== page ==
Medications that interact with vitamin B6 include anticonvulsants, carbidopa, levodopa, cycloserine, docetaxel, erythromycin, estrogens, fenofibrate, fluorouracil, gabapentin, gentamicin, hydralazine, hydroxychloroquine, isoniazid, mixed amphetamines, neomycin, oral contraceptives, oral corticosteroids, penicillamine, phenelzine, phenobarbital, risperidone, sulfamethoxazole, tetracycline, theophylline and aminophylline, tricyclic antidepressants, trimethoprim, and valproic acid.

Vitamin B6 will also interact with folic acid (vitamin B9).

How much vitamin B6 should you take? According to the Institute of Medicine at the National Academy of Sciences, the following is the recommended dietary allowance (RDA) for vitamin B6 daily:

  • Males 14 to 50 years: 1.3 mg
  • Females 14 to 50 years: 1.2 mg
  • Males 51 years and older: 1.7 mg
  • Females 51 years and older: 1.5 mg
  • Pregnant females: 1.9 mg
  • Breastfeeding females: 2 mg

A diet high in vitamin B6 will include:

  • spinach
  • bell peppers
  • garlic
  • tuna
  • cod
  • cauliflower
  • broccoli
  • celery
  • asparagus
  • cabbage
  • collard greens
  • kale
  • Swiss chard
  • Brussels sprouts

6. Side Effects of Vitamin B9 (Folic Acid) Overdose

Folic acid is thought to be very dangerous when taken in high doses.

In normal circumstances, folic acid ensures a healthy pregnancy, supports nerve health, and protects against depression, cancer, and dementia. However, in high dosages, folic acid can cause great damage to your central nervous system.

As a result, too much vitamin B9 symptoms will include irritability, insomnia, malaise, intestinal dysfunction, movement disorders, pain or numbness, seizures, skin reactions, and paralysis.

Folic acid supplements can interact with certain medications like methotrexate and drugs that treat cancer and autoimmune diseases. Taking folic acid with antiepileptic drug used for psychiatric diseases or epilepsy may reduce the serum levels of these drugs.

Folic acid also may reduce the effectiveness of the ulcerative colitis treatment sulfasalazine, and interact with zinc and vitamin B6.

How much folate should you take? According to the Institute of Medicine at the National Academy of Sciences, the following is the recommended dietary allowance (RDA) for folate daily:

  • Males and females 14 and over: 400 micrograms (mcg)
  • Pregnant females: 600 mcg
  • Breastfeeding females: 500 mcg

Food high in folate include:

  • calf’s liver
  • chickpeas
  • spinach
  • navy beans
  • beef liver
  • black-eyed peas
  • lentils
  • collard greens
  • asparagus
  • Brussels sprouts
  • pinto beans
  • broccoli
  • mustard greens
  • kidney beans
  • beets
  • romaine lettuce
  • avocado
  • cauliflower
  • zucchini
  • celery
  • oranges
  • tomatoes
  • cabbage
  • bell peppers

7. Side Effects of Vitamin B12 (Cobalamin) Overdose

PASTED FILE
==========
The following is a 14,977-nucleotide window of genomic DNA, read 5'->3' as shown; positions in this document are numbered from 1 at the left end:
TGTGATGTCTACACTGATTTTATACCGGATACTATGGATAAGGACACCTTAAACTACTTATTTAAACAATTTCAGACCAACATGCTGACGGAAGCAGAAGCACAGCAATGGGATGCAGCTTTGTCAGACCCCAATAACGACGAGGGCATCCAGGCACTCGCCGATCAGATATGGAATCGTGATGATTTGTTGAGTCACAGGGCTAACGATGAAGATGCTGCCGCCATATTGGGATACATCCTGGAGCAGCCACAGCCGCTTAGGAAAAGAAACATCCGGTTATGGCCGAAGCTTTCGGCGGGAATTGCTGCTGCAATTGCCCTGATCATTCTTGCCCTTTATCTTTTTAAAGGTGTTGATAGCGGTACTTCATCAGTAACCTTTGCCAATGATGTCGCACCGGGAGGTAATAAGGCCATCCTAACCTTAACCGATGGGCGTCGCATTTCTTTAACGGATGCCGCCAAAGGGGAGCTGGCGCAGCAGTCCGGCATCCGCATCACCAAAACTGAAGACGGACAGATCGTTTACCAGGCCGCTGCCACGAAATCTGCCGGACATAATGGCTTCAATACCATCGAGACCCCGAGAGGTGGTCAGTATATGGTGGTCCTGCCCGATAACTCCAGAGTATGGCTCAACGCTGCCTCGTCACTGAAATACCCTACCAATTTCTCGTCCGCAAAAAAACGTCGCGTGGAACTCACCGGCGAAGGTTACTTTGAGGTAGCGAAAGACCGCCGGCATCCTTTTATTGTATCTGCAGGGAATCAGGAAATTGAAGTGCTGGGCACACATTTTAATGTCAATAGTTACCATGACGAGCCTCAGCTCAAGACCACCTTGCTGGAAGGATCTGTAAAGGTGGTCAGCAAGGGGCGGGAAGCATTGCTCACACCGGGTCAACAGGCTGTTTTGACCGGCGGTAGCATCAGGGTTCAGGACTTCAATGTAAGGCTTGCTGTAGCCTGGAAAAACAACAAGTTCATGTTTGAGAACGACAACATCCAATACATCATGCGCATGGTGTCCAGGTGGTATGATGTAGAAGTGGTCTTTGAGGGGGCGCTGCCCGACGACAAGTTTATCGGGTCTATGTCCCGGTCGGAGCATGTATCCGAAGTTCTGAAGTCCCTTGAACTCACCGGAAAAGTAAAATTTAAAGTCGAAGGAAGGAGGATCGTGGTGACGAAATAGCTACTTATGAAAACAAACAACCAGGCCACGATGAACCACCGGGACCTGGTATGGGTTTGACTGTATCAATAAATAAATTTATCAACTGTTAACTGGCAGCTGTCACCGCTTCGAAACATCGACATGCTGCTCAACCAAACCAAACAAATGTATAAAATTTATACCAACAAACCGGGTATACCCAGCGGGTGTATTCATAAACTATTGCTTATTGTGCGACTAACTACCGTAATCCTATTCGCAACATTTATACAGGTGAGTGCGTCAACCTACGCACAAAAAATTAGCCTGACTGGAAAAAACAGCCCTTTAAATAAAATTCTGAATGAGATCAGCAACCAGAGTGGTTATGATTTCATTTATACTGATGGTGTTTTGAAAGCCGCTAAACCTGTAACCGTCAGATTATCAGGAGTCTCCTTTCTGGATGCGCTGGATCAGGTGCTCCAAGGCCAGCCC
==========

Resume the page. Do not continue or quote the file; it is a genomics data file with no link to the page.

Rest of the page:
Vitamin B12 is an important vitamin for nerve function, DNA production, cell metabolism, and red blood cell formation.

That being said, too much vitamin B12 side effects can include diarrhea, itching, blood clots, numbness in the extremities, and severe allergic reactions. Excessive vitamin B12 may also increase the risk of prostate cancer.

Some medications that may interact with vitamin B12 include anticonvulsants, aspirin, zidovudine (AZT), cimetidine, clofibrate, colchicine, cycloserine, erythromycin, famotidine, fenofibrate, gabapentin, gentamicin, isoniazid, lansoprazole, metformin, methyldopa, neomycin, nitrous oxide, nizatidine, omeprazole, oral contraceptives, phenobarbital, ranitidine, sulfamethoxazole, tetracycline, tricyclic antidepressants, trimethoprim, and valproic acid.

How much vitamin B12 should you take? According to the Institute of Medicine at the National Academy of Sciences, the following is the recommended dietary allowance (RDA) for vitamin B12 daily:

  • Males and females 14 and over: 2.4 mcg
  • Pregnant females: 2.6 mcg
  • Breastfeeding females: 2.8 mcg

Food high in vitamin B12 are mostly animal-based, including:

  • calf’s liver
  • venison
  • sardines
  • scallops
  • shrimp
  • cod
  • lamb
  • organic eggs
  • grass-fed beef

Final Thoughts on Too Much Vitamin B

Vitamins and minerals are very important for the health of the body. That being said, as explained throughout this article, too much vitamin B is not without its share of problems.

In general, taking your recommended dose of vitamin B complex is not likely to cause toxicity. However, make sure you follow the guidelines on the supplement bottle, and do not exceed the recommended dosage.

It is also wise to be careful when combining other supplements with B vitamins.

To avoid an overdose of B vitamins, always consult with your doctor or natural health practitioner before taking a higher dose than what is labeled on the bottle.

Your health provider will also help you choose vitamin B supplements that fit your health concerns or needs.

Also Read:


Article Sources (+)